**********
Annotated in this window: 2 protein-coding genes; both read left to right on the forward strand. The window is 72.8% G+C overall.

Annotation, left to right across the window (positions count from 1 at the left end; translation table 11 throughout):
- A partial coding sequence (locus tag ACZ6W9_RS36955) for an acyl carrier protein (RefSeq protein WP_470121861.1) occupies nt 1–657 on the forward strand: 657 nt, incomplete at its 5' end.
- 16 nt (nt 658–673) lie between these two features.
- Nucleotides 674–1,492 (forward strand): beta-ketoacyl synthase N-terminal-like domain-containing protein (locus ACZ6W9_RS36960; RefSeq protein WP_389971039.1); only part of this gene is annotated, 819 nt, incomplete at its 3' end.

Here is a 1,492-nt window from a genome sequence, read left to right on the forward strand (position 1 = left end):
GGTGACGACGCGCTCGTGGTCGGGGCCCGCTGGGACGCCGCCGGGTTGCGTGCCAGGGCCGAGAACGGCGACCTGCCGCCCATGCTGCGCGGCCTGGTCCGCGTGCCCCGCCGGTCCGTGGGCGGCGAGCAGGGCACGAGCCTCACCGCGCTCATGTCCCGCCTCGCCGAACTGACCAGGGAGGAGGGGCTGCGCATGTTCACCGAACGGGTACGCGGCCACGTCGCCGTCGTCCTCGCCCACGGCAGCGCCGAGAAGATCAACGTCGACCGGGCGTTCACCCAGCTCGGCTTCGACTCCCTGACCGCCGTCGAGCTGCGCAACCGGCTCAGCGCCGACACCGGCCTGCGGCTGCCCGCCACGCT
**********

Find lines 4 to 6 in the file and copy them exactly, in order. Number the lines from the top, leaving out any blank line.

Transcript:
- 16 nt (nt 658–673) lie between these two features.
- Nucleotides 674–1,492 (forward strand): beta-ketoacyl synthase N-terminal-like domain-containing protein (locus ACZ6W9_RS36960; RefSeq protein WP_389971039.1); only part of this gene is annotated, 819 nt, incomplete at its 3' end.

Here is a 1,492-nt window from a genome sequence, read left to right on the forward strand (position 1 = left end):